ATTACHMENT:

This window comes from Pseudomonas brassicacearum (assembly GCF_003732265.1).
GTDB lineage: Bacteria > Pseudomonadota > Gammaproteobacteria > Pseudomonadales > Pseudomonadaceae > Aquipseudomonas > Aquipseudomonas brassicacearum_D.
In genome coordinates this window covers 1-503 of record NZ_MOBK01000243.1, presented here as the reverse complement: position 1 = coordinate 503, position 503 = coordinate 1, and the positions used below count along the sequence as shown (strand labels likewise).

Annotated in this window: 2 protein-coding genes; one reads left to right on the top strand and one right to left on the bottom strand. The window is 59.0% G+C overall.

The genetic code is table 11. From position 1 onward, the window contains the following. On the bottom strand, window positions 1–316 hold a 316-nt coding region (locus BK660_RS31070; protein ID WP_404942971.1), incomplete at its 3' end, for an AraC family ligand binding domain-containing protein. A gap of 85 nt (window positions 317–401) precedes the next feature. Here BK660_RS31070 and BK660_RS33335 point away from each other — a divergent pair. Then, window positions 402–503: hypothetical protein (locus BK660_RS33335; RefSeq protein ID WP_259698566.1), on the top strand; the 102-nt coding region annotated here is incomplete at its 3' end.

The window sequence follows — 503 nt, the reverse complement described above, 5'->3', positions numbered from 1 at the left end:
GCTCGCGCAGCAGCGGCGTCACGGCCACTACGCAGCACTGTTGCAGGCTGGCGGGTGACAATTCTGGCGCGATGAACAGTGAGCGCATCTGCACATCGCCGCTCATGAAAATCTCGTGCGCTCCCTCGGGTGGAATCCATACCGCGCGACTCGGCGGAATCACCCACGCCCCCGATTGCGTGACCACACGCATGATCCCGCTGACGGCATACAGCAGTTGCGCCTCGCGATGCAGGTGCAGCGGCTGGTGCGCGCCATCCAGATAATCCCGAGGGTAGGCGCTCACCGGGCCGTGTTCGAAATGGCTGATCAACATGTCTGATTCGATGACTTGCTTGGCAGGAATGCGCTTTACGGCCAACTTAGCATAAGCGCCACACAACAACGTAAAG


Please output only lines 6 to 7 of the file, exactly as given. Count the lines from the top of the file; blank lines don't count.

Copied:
The window sequence follows — 503 nt, the reverse complement described above, 5'->3', positions numbered from 1 at the left end:
GCTCGCGCAGCAGCGGCGTCACGGCCACTACGCAGCACTGTTGCAGGCTGGCGGGTGACAATTCTGGCGCGATGAACAGTGAGCGCATCTGCACATCGCCGCTCATGAAAATCTCGTGCGCTCCCTCGGGTGGAATCCATACCGCGCGACTCGGCGGAATCACCCACGCCCCCGATTGCGTGACCACACGCATGATCCCGCTGACGGCATACAGCAGTTGCGCCTCGCGATGCAGGTGCAGCGGCTGGTGCGCGCCATCCAGATAATCCCGAGGGTAGGCGCTCACCGGGCCGTGTTCGAAATGGCTGATCAACATGTCTGATTCGATGACTTGCTTGGCAGGAATGCGCTTTACGGCCAACTTAGCATAAGCGCCACACAACAACGTAAAG